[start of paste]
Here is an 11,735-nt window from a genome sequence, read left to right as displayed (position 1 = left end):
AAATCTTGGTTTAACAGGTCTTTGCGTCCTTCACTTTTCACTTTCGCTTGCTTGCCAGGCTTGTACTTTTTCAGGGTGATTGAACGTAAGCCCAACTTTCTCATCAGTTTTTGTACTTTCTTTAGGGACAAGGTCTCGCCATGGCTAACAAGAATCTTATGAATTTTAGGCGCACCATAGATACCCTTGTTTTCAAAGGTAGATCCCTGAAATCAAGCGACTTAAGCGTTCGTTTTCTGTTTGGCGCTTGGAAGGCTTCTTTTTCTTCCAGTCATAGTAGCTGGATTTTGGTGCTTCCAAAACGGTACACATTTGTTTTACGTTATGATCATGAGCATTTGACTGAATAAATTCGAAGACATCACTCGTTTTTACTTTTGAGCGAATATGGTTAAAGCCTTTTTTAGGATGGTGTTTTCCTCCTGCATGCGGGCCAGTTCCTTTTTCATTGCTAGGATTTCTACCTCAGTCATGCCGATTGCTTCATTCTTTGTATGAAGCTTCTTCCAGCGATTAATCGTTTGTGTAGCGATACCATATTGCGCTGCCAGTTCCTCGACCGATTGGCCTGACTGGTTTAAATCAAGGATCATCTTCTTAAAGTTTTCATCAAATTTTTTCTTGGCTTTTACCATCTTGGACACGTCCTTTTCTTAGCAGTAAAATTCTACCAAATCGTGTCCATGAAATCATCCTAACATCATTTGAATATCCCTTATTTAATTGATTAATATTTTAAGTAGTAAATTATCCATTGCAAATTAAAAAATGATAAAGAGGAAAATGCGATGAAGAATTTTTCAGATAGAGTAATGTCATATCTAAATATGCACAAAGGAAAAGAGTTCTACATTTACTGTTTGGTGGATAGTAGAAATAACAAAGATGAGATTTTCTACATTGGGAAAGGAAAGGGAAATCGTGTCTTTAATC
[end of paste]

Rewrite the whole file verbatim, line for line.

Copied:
Here is an 11,735-nt window from a genome sequence, read left to right as displayed (position 1 = left end):
AAATCTTGGTTTAACAGGTCTTTGCGTCCTTCACTTTTCACTTTCGCTTGCTTGCCAGGCTTGTACTTTTTCAGGGTGATTGAACGTAAGCCCAACTTTCTCATCAGTTTTTGTACTTTCTTTAGGGACAAGGTCTCGCCATGGCTAACAAGAATCTTATGAATTTTAGGCGCACCATAGATACCCTTGTTTTCAAAGGTAGATCCCTGAAATCAAGCGACTTAAGCGTTCGTTTTCTGTTTGGCGCTTGGAAGGCTTCTTTTTCTTCCAGTCATAGTAGCTGGATTTTGGTGCTTCCAAAACGGTACACATTTGTTTTACGTTATGATCATGAGCATTTGACTGAATAAATTCGAAGACATCACTCGTTTTTACTTTTGAGCGAATATGGTTAAAGCCTTTTTTAGGATGGTGTTTTCCTCCTGCATGCGGGCCAGTTCCTTTTTCATTGCTAGGATTTCTACCTCAGTCATGCCGATTGCTTCATTCTTTGTATGAAGCTTCTTCCAGCGATTAATCGTTTGTGTAGCGATACCATATTGCGCTGCCAGTTCCTCGACCGATTGGCCTGACTGGTTTAAATCAAGGATCATCTTCTTAAAGTTTTCATCAAATTTTTTCTTGGCTTTTACCATCTTGGACACGTCCTTTTCTTAGCAGTAAAATTCTACCAAATCGTGTCCATGAAATCATCCTAACATCATTTGAATATCCCTTATTTAATTGATTAATATTTTAAGTAGTAAATTATCCATTGCAAATTAAAAAATGATAAAGAGGAAAATGCGATGAAGAATTTTTCAGATAGAGTAATGTCATATCTAAATATGCACAAAGGAAAAGAGTTCTACATTTACTGTTTGGTGGATAGTAGAAATAACAAAGATGAGATTTTCTACATTGGGAAAGGAAAGGGAAATCGTGTCTTTAATC